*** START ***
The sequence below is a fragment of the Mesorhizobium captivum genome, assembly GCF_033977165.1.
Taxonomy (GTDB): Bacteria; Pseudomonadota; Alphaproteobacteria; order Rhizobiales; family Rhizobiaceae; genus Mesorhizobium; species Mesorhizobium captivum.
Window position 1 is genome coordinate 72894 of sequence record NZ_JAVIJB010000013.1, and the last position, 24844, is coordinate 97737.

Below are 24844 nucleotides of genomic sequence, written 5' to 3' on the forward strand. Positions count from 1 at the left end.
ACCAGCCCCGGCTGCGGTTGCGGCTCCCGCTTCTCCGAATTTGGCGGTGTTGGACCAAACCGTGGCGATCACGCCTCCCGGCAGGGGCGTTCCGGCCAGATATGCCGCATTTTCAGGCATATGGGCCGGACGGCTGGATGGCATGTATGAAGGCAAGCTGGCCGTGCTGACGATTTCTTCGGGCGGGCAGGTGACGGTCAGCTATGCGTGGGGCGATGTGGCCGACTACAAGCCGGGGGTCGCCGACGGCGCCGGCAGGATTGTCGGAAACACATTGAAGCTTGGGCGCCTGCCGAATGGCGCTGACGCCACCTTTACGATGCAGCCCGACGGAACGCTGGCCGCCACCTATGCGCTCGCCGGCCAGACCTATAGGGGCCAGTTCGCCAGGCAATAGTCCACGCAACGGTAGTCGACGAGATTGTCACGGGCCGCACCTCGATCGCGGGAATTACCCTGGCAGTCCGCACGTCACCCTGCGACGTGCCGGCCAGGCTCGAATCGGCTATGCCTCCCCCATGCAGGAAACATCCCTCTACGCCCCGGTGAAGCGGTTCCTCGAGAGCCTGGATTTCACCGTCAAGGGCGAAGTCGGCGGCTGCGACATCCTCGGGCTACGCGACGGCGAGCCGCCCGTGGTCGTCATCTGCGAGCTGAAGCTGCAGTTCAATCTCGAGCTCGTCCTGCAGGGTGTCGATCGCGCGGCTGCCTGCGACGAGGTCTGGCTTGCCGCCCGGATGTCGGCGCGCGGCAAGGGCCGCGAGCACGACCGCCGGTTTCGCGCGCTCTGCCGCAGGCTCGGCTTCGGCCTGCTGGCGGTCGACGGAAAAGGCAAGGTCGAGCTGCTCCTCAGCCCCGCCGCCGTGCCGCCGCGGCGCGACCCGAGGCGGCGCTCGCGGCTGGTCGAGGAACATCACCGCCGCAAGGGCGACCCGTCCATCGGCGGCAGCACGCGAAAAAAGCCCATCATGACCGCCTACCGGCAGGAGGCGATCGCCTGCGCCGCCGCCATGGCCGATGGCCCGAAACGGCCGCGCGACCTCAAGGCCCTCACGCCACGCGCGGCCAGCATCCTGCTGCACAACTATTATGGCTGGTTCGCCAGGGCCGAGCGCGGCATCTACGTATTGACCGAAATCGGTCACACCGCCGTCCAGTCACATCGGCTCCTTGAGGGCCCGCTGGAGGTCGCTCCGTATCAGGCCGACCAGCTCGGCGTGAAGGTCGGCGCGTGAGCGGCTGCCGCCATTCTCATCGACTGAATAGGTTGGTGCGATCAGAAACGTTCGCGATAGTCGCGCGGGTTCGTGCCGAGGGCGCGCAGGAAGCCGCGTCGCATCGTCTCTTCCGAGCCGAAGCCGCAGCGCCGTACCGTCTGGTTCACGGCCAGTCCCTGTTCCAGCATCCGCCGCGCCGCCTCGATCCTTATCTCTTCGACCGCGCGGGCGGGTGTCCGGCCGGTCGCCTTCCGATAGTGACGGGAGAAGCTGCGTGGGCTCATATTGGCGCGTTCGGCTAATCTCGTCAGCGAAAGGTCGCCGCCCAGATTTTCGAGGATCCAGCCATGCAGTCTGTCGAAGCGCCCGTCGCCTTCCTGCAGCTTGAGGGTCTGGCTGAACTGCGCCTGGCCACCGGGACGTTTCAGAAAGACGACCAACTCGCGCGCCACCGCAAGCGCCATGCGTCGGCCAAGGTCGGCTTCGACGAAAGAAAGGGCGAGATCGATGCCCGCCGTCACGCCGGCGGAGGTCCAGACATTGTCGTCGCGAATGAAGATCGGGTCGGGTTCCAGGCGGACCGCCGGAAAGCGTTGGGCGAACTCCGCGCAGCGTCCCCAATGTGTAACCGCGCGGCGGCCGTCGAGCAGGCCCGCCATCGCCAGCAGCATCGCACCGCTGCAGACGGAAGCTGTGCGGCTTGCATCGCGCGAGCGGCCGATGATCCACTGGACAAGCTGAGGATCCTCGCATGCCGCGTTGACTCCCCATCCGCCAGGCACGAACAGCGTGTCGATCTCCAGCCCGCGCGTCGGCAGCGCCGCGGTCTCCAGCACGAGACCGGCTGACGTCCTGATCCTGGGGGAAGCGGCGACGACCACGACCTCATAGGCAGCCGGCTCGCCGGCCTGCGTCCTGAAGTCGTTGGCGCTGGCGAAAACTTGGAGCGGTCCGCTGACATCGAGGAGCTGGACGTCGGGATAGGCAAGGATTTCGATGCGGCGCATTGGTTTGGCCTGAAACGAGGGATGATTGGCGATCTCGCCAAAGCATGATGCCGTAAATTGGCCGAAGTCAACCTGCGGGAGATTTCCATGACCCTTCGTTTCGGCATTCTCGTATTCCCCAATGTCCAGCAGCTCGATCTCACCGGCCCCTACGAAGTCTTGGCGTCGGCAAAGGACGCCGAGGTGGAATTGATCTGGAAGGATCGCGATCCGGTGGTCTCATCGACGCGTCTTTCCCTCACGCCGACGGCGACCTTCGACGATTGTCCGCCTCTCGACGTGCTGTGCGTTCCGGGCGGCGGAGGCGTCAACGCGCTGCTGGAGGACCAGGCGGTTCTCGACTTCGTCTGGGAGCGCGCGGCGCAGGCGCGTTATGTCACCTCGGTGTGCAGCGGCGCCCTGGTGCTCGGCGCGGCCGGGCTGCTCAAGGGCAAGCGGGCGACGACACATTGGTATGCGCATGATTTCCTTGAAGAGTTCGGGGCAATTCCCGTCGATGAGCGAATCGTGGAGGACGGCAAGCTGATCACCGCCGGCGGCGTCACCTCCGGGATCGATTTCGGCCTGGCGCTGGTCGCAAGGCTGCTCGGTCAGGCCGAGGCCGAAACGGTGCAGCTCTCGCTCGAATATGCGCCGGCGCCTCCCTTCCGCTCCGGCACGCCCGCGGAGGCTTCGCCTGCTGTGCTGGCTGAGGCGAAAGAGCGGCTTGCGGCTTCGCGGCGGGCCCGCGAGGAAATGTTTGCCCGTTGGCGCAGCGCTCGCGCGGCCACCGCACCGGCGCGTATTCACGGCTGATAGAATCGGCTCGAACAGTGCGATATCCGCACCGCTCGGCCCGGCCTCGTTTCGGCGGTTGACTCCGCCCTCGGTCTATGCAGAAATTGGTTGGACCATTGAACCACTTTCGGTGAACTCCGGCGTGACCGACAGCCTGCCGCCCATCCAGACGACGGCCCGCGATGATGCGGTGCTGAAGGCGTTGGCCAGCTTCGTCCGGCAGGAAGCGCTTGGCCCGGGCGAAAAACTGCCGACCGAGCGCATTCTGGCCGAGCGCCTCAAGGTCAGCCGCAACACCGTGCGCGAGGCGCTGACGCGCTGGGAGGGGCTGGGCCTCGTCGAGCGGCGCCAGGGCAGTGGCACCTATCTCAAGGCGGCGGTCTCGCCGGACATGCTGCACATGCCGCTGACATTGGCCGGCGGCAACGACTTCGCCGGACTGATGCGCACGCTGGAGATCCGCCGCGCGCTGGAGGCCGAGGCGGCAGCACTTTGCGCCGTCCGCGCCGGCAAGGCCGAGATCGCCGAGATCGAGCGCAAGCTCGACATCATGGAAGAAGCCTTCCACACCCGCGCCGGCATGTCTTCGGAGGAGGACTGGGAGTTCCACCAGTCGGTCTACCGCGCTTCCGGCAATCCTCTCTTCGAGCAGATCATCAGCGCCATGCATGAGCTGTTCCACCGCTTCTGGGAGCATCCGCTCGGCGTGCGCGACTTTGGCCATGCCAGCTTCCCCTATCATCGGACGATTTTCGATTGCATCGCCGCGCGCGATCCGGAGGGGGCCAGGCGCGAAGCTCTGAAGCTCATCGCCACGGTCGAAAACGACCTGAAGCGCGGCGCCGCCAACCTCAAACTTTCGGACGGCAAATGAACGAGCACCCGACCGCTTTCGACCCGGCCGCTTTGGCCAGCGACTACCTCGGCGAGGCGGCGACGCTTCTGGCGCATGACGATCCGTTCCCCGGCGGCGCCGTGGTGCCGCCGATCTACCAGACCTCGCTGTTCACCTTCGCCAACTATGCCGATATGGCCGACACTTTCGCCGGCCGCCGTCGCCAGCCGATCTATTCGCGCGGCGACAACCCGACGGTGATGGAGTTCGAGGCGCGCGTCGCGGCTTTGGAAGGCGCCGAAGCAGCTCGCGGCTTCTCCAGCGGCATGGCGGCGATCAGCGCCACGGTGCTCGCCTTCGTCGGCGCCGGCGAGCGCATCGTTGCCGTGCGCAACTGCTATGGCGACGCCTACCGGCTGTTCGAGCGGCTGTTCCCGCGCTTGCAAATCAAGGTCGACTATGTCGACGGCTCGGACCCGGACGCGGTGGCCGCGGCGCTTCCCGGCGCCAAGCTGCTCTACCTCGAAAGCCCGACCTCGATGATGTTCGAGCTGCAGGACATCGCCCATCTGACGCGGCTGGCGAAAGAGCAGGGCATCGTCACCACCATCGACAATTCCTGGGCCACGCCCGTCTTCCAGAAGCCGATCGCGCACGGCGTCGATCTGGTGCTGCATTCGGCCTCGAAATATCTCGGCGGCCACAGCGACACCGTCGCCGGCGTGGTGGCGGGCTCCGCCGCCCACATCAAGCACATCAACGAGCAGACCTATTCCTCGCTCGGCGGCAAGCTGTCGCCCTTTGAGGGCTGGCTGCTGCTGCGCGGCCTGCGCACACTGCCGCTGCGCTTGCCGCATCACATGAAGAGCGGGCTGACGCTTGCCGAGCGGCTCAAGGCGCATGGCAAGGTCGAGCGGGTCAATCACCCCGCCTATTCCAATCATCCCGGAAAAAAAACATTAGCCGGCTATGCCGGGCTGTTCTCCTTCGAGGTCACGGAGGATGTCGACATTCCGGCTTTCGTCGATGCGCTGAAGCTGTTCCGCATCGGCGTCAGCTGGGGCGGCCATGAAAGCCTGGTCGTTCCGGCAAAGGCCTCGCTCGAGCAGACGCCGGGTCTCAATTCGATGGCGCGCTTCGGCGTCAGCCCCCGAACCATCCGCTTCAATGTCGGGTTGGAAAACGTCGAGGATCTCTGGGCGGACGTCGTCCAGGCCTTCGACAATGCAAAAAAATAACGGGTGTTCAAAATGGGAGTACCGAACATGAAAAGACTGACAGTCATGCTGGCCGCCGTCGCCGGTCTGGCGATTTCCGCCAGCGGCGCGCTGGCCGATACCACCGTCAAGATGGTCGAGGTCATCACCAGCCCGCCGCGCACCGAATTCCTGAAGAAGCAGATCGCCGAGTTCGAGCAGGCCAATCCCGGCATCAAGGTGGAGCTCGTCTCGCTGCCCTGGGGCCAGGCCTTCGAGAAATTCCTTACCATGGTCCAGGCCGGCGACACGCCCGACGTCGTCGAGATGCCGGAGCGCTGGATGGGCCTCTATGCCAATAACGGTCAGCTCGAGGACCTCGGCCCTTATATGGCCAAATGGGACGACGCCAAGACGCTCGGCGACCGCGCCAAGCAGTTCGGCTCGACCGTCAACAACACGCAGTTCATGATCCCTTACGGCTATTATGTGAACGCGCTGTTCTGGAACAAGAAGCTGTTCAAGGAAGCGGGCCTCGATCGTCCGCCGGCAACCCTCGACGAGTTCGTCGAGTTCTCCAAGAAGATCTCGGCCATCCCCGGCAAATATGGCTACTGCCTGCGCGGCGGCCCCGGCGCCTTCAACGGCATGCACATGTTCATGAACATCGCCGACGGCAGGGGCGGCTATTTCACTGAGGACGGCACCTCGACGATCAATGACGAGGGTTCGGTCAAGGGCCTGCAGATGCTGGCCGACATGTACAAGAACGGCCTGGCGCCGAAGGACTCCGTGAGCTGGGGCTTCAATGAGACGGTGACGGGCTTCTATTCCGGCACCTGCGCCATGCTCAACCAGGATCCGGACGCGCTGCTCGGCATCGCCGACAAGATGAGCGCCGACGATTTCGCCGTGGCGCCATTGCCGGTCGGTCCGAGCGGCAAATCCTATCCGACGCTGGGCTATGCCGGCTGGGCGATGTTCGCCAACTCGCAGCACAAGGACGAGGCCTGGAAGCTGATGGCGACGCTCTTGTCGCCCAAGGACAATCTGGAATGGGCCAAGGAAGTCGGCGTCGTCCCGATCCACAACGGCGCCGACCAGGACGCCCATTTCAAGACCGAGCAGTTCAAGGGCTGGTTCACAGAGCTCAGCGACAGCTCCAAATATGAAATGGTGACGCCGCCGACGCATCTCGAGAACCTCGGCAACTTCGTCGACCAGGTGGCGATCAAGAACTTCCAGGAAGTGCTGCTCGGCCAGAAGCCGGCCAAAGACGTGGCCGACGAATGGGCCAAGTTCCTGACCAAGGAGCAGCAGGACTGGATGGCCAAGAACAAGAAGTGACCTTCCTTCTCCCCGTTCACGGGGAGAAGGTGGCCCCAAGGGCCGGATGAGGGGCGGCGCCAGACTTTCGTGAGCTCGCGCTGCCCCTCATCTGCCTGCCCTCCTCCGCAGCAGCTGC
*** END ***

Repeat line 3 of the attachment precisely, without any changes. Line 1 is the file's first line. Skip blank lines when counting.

Window position 1 is genome coordinate 72894 of sequence record NZ_JAVIJB010000013.1, and the last position, 24844, is coordinate 97737.